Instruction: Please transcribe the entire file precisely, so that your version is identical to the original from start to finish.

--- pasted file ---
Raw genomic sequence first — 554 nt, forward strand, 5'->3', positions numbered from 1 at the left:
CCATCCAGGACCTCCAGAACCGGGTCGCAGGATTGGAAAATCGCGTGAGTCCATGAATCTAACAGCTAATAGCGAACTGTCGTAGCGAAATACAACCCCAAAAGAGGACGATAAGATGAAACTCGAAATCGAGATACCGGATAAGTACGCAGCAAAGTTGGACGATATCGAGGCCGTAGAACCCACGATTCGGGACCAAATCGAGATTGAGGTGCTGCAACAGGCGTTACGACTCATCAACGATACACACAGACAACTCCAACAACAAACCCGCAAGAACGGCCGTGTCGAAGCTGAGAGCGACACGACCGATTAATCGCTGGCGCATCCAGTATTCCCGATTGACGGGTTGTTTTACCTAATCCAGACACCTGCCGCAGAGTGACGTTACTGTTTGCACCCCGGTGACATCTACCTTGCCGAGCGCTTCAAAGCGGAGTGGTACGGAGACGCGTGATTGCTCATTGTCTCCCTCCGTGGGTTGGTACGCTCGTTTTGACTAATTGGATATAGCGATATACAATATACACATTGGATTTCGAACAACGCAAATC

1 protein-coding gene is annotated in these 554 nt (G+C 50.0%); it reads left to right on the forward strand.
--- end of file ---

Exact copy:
Raw genomic sequence first — 554 nt, forward strand, 5'->3', positions numbered from 1 at the left:
CCATCCAGGACCTCCAGAACCGGGTCGCAGGATTGGAAAATCGCGTGAGTCCATGAATCTAACAGCTAATAGCGAACTGTCGTAGCGAAATACAACCCCAAAAGAGGACGATAAGATGAAACTCGAAATCGAGATACCGGATAAGTACGCAGCAAAGTTGGACGATATCGAGGCCGTAGAACCCACGATTCGGGACCAAATCGAGATTGAGGTGCTGCAACAGGCGTTACGACTCATCAACGATACACACAGACAACTCCAACAACAAACCCGCAAGAACGGCCGTGTCGAAGCTGAGAGCGACACGACCGATTAATCGCTGGCGCATCCAGTATTCCCGATTGACGGGTTGTTTTACCTAATCCAGACACCTGCCGCAGAGTGACGTTACTGTTTGCACCCCGGTGACATCTACCTTGCCGAGCGCTTCAAAGCGGAGTGGTACGGAGACGCGTGATTGCTCATTGTCTCCCTCCGTGGGTTGGTACGCTCGTTTTGACTAATTGGATATAGCGATATACAATATACACATTGGATTTCGAACAACGCAAATC

1 protein-coding gene is annotated in these 554 nt (G+C 50.0%); it reads left to right on the forward strand.